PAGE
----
• shuttle - Denotes a shuttle. A shuttle can be selected for the first slot in the fighter bay, and optionally in other slots for a carrier. The difference in performance between fighters and shuttles is due to how they are defined. These tags basically determine how you can set the loadout.
  • base - Defines a base station. Bases of the "friendly" race are friendly bases, while bases defined for the enemy races are enemy bases. Note bases can be made to switch sides in scripts, so this just defines how bases act in the standard game modes.
  • small - This is a generic key that specifies a small ship for that race. It does NOT effect how often this type appears in the game, as that's set by fleetCommonality. However, in a script you can use the key "small" to make sure you only get the smallest ship for each race. Or "small medium" to exclude the largest type. This is helpful for mods which changes the ship and race names, but keep these generic keys.
  • medium - Like small, this generic key specifies a moderately strong ship for that race.
  • large - Specifies the largest ship for that race.
  • carrier (when applied to a non-player ship or base) - Specifies an ai ship (or base) which will launch fighters. Note that the enemy race that uses this tag MUST be declared "support". "standard" enemies cannot be carriers. "Friendly" and "player" races CAN use this tag, and they will summon fighters defined for that same race. If you create a "player" ship as an AI controlled ship in a script, it WILL summon fighters if it has the "carrier" tag defined. So this serves double duty on player ships.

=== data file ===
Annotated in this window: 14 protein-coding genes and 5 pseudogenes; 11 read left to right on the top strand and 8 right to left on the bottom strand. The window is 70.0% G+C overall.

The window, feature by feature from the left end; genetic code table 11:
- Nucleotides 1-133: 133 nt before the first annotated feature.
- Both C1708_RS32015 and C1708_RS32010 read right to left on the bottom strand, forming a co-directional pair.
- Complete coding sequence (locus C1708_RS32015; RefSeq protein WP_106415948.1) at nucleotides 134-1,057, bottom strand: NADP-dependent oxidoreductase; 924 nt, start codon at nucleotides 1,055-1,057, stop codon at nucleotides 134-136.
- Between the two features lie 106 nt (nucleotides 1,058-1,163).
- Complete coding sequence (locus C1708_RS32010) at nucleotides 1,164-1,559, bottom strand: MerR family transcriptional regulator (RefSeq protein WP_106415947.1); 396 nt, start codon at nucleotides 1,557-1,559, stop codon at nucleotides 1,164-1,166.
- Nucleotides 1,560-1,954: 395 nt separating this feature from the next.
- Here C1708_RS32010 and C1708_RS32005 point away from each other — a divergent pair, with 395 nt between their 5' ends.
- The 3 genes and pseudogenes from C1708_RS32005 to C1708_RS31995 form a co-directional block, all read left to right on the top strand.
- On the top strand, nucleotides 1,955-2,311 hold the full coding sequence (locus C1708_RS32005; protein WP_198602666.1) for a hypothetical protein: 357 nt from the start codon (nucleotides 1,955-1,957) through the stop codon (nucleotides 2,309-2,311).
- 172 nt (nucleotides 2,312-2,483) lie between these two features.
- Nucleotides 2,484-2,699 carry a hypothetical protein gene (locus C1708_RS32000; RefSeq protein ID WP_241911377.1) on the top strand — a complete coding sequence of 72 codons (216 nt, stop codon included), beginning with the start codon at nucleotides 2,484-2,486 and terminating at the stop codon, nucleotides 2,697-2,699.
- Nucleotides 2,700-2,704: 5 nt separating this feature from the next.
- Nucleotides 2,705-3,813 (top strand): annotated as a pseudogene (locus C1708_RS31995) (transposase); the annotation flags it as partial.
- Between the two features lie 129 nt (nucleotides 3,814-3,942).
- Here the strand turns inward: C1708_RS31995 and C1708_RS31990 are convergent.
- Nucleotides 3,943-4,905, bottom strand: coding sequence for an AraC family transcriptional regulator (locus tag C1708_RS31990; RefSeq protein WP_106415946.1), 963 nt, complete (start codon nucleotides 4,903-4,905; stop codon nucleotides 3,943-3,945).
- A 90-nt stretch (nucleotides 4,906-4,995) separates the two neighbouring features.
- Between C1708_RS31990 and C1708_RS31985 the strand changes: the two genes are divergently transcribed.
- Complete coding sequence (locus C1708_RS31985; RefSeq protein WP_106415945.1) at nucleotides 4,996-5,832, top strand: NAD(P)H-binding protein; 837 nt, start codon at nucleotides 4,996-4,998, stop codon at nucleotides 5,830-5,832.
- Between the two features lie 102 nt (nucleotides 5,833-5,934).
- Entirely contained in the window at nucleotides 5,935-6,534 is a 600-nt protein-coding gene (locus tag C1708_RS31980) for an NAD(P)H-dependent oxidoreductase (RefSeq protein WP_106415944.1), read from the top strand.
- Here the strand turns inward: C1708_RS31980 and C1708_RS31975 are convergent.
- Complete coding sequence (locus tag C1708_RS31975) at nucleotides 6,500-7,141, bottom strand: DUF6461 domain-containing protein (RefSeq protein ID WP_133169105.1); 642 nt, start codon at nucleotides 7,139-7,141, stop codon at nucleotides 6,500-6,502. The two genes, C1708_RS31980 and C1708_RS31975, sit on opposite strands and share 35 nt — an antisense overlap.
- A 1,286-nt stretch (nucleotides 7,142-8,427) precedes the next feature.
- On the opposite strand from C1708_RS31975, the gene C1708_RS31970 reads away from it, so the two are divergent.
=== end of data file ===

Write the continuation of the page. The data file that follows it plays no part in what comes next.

• singleseat (when applied to a non-player ship) - Specifies the fighters that a "carrier" will launch. Again, when a "player" ship is created as an AI, it will summon the fighters that are defined for that race. (Note this means shuttles may be launched. I'll have to verify that.)
  • warship - This key appears to be a generic key for the "friendly" race, allowing either an Escort or Destroyer to be created in a script. (Excluding transports) It doesn't appear to have any in-game effect. It might effect how the AI is programmed for the ship, but it's more likely this depends on whether the ship has beams.
  • science - Uniquely identifies the Science Vessel. Could potentially effect the dialog when this ship is hailed.
  • cargo - Uniquely identifies the Bulk Cargo transport.
  • luxury - Uniquely identifies the Luxury Liner.
  • transport - Identifies the transport.
  • asteroideater - Identifies a BioMech stage that feeds on asteroids to grow. Not sure if this actually affects the game, or is just a generic tag for scripting. Note there are two "asteroideater" BioMechs, which are differentiated with the "small" or "medium" tag.
  • anomalyeater - Identifies a BioMech stage that feeds on anomalies to grow. Again, there are two BioMechs with the "large" tag, and they are differentiated with this tag and the next.
  • sentient - Identifies a BioMech of the final stage.
ryleyra

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Reply with quote  #5